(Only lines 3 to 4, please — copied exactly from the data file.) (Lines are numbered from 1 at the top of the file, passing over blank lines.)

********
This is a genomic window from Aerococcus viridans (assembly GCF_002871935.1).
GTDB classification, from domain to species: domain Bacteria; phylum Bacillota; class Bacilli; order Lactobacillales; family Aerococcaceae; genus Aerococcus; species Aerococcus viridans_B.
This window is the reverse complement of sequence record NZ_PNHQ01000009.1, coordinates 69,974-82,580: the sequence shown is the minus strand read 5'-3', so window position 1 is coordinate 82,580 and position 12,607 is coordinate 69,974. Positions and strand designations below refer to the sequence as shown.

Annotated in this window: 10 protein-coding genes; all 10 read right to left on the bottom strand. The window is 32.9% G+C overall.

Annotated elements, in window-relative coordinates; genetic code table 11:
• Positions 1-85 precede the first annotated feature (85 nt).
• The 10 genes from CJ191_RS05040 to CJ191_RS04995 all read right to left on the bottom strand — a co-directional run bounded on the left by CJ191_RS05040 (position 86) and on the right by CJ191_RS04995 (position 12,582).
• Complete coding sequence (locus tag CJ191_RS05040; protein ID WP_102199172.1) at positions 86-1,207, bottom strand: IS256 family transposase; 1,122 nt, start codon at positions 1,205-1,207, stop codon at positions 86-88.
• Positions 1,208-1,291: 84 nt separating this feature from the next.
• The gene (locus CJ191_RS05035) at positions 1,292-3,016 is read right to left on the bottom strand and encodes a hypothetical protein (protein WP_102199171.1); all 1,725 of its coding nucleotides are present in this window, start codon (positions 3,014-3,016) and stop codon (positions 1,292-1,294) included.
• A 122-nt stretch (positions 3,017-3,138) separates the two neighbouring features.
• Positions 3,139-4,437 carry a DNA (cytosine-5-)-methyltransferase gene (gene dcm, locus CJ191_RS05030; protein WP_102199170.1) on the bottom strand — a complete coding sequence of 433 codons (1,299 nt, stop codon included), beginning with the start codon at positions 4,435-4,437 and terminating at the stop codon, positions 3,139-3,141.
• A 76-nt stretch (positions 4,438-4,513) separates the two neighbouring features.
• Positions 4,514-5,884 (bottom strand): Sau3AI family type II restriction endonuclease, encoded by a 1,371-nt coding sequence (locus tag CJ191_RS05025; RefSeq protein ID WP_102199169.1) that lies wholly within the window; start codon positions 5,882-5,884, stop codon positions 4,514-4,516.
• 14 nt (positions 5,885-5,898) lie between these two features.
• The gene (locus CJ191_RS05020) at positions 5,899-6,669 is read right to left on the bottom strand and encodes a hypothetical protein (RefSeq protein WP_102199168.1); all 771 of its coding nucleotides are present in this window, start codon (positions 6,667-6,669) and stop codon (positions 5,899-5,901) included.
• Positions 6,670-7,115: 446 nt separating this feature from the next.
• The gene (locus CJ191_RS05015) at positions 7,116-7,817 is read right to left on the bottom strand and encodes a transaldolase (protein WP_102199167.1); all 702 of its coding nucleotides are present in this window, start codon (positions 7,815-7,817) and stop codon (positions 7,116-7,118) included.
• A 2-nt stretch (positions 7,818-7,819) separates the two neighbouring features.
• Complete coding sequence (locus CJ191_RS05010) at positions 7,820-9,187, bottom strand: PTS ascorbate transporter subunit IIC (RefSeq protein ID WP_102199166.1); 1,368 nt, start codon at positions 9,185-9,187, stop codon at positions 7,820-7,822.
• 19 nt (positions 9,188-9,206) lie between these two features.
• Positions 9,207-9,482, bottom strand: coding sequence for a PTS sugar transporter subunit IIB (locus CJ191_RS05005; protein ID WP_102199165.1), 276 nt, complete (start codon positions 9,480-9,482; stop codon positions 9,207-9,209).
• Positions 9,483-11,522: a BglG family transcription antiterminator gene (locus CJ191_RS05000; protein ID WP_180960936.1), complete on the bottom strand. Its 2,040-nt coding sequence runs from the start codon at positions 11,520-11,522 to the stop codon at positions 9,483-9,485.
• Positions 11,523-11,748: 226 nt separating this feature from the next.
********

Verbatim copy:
This window is the reverse complement of sequence record NZ_PNHQ01000009.1, coordinates 69,974-82,580: the sequence shown is the minus strand read 5'-3', so window position 1 is coordinate 82,580 and position 12,607 is coordinate 69,974. Positions and strand designations below refer to the sequence as shown.

Annotated in this window: 10 protein-coding genes; all 10 read right to left on the bottom strand. The window is 32.9% G+C overall.